“FSBOs tend to sell for lower prices than comparable home sales, and in many cases below the average differential represented by the prevailing commission rate.”
The results of the study showed that the differential in selling prices for FSBOs when compared to MLS sales of similar properties is about 5.5%. Sales in 2017 suggest the average price was near 6% lower for FSBO sales of similar properties.
Price your house at or slightly below the current market value and hire a professional. This will guarantee that you maximize the price you get for your house.
It’s a few weeks before closing, I’ve worked out situations with my lender on what I need to do and find out NOT one but TWO of my deals are falling through. In real estate, every deal doesn’t go through. Those aren’t the things I share publicly because that isn’t sexy. How many Realtors out there are really talking about those things? One of the two was deal set to close FOUR days before my home. That WAS my downpayment. I couldn’t sleep at all after finding out. I really was about to watch something I dreamed of walk away so easily. However, when you really work your business, you are never without business. I had another deal come through and close a few weeks prior that secured the extra funds I needed to pay off my car. We even worked everything out to where I brought in $1300 at closing.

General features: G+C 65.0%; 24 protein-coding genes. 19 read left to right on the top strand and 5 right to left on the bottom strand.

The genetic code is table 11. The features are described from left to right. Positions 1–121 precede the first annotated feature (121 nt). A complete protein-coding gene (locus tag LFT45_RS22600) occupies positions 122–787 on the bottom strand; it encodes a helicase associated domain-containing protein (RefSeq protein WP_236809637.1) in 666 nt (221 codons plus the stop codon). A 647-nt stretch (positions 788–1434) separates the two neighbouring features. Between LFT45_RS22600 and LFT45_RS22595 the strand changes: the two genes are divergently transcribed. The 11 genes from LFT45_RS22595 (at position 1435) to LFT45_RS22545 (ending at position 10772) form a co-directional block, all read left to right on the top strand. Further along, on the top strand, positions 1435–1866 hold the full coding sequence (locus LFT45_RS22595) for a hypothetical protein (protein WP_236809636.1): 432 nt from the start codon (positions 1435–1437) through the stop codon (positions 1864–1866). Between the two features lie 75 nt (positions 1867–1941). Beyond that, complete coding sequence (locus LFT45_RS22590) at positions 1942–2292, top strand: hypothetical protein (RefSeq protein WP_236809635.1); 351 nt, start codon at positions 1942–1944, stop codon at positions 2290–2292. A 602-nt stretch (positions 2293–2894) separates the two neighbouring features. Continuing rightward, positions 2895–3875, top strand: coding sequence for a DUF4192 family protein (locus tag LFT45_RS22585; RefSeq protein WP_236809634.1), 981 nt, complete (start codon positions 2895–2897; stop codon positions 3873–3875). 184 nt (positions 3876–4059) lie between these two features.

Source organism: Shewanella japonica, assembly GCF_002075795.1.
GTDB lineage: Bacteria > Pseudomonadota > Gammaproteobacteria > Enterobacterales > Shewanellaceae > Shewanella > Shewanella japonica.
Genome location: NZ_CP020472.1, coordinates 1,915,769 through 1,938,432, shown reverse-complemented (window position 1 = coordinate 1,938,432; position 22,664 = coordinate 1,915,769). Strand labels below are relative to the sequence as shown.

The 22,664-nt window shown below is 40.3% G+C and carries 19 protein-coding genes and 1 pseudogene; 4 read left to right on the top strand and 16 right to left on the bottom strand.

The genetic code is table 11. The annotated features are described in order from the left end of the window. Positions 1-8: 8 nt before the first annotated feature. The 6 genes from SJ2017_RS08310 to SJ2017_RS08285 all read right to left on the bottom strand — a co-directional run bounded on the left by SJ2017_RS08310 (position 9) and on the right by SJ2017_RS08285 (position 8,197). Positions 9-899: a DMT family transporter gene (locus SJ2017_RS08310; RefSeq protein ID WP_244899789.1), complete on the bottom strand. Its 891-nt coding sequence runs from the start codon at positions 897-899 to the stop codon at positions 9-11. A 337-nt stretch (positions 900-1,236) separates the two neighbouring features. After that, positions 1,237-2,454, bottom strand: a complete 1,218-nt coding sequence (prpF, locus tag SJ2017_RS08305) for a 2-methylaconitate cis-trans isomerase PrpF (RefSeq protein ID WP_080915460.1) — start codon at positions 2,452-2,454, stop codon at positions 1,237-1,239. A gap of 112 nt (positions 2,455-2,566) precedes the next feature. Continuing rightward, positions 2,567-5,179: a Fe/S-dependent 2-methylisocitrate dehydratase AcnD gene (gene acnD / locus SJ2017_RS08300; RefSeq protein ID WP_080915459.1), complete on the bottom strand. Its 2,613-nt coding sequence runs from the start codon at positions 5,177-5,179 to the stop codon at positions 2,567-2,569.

I swear every call I received from the lender, my heart would drop. I’m like I have no more money to give without completing falling out of my living comfort zone.
What I learned from the whole process is
1. Never depend on others to do what you REALLY want to do. I know deals may fall through however that one deal set me back because I was dependent on it for my home. Had I not had my house tied to it, I would have been okay.